Deer Shed isn’t even close to being all about the music. But the music is an integral part of the experience (and the price), otherwise we’d just take the kids to scout camp and sit around rubbing sticks together and singing Kumbaya. Of course it’s a little churlish to criticise an event that gets so much right, but the headliners have such a dominant influence over the feel of the whole event, who plays at the top of the bill really matters. Having said all that, in 2015 Deer Shed joined the big time – in common with the vastly bigger festivals we all know about, regardless of the headliners, people flock to Deer Shed because they love the vibe, they love the company, and they love the setting – chilled out, friendly, and beautiful. What more could you ask for?

 

Preview: Deer Shed Festival 2015

 
By on Wednesday, 15th April 2015 at 11:00 am
 

British Summer Time is here! And naturally one’s mind wanders to the sunlit uplands of the heady festival days just around the corner. You can almost smell them. One of TGTF’s favourite summer shindigs is Deer Shed Festival (24-26 July at Baldersby Park, Topcliffe, North Yorkshire), a parent-and-kid-friendly affair held in a beautiful corner of North Yorkshire. 2015 sees their 6th birthday; every year so far has seen a bigger and bolder event, and this one promises to be no different.

Let’s dispense with Friday first. The main stage on Friday night is the traditional slot where the organisers put their musical heroes (last year it was British Sea Power) and the trend continues in 2015 with Billy Bragg topping the bill. Whilst perhaps not quite the booty-shaking climax to the opening night that some might want, his latest studio collection ‘Tooth & Nail’ is an agreeable Americana-tinged affair that goes a bit easier than usual on his trademark socialist rhetoric, so he might manage to unite rather than divide the crowd. Stranger things have happened. For those who want a bit of genuine Americana rather than the lefty Cockney version, the Felice Brothers are up before Bragg, transforming North Yorkshire into a temporary outpost of the Catskills with their Dylan-esque ramshackle blues folk.

Elsewhere on Friday, sandwiching precocious obscurantist Kiran Leonard are two luminaries of the North-East scene. SLUG, aka sometime Field Music bassist Ian Black, brings his impossible-to-pigeonhole noise to the Lodge stage, backed by his old band. Headlining said stage is Du Blonde, the new project from Deer Shed alumnus Beth Jeans Houghton. Shooting for the same spiky-guitar-femme niche as PJ Harvey, Du Blonde’s début single ‘Black Flag’ is a riot of aggressively-picked bass guitar, mentalist drumming and Houghton’s seductive, teasing vocals. Regular readers will know how highly we rate the clever pop of Diagrams, and how much this blog owes to Doves, two of whom pop up on the In The Dock stage in their new incarnation Black Rivers… not to mention the wonderfully catchy Dan Croll. In summary, the lineup of Friday at Deer Shed looks like a very fine thing indeed.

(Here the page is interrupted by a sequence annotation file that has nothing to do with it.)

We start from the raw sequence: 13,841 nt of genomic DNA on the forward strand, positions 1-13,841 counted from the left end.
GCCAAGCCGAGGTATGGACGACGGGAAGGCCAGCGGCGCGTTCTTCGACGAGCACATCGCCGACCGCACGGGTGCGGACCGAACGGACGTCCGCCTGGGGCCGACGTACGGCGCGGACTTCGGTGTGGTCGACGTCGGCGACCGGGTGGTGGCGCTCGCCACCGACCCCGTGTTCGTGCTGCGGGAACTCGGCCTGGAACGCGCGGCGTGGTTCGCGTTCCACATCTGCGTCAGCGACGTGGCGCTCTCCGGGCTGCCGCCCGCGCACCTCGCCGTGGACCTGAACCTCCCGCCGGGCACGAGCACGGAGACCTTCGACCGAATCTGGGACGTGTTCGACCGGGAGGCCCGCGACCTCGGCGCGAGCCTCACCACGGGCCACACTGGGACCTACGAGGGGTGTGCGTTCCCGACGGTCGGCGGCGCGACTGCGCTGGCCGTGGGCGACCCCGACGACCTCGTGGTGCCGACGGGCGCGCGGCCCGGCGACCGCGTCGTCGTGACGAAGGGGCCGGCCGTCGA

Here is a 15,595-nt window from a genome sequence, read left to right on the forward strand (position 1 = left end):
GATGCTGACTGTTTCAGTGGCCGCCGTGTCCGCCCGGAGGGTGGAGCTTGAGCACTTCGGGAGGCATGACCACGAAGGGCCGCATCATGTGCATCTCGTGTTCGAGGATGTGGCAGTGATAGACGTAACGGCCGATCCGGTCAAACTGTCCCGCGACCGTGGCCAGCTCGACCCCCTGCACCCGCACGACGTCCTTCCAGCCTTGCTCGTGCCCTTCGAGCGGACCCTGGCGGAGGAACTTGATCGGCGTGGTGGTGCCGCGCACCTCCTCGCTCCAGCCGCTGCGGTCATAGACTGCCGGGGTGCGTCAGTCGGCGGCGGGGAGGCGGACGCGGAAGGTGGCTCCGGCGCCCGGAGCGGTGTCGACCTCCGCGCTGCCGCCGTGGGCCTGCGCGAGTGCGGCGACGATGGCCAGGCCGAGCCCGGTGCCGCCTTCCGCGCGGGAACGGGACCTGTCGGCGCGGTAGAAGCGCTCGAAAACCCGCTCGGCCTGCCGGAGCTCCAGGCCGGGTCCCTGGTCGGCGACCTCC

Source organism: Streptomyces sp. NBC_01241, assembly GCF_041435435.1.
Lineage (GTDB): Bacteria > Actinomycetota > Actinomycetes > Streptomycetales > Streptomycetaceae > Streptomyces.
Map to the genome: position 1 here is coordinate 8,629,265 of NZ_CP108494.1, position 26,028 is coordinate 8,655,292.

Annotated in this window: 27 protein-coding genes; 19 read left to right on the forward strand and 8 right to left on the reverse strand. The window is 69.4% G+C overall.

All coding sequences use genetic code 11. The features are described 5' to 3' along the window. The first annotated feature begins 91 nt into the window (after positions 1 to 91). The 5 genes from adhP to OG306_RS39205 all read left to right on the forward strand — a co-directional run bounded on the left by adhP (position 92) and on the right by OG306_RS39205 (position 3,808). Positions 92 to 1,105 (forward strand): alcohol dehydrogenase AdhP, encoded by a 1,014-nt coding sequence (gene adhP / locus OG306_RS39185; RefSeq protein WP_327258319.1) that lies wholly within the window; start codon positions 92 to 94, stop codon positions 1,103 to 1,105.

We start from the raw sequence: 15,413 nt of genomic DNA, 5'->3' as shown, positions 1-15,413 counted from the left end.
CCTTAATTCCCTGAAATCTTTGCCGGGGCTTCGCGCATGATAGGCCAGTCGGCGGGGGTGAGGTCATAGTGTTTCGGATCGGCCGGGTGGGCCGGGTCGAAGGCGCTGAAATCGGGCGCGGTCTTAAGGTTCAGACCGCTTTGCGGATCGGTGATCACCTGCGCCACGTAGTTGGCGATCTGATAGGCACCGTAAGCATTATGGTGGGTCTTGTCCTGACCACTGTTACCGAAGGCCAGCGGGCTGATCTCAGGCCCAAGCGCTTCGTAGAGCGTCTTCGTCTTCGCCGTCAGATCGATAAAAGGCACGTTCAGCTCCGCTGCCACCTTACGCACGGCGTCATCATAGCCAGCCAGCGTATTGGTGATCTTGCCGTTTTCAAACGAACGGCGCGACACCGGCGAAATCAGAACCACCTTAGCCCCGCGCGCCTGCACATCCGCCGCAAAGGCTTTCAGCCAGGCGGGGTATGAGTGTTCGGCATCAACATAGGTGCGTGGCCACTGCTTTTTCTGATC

Saturday is the busy day at Deer Shed. We’ll get to the music in due course, but let’s take a minute to have a look at what else is on offer. The singular genius of Deer Shed is that the grown-ups have plenty of time to take in some quality music because there’s so much going on to keep the kids amused in the meantime. For instance, the Science tent goes from strength to strength, its offerings best summed up in tantalising one-word titbits: Wrekshop, Robogals, Madlab, Meccano, CHaOS, soldering, Ableton, Starlab, forensics, Mindflex, rockets, cannon, helicopters, circuits, stargazing, trebuchet, Minecraft. Plenty of opportunities for one’s offspring to shoot themselves off into the perhaps-not-quite-metaphorical stratosphere of practical science.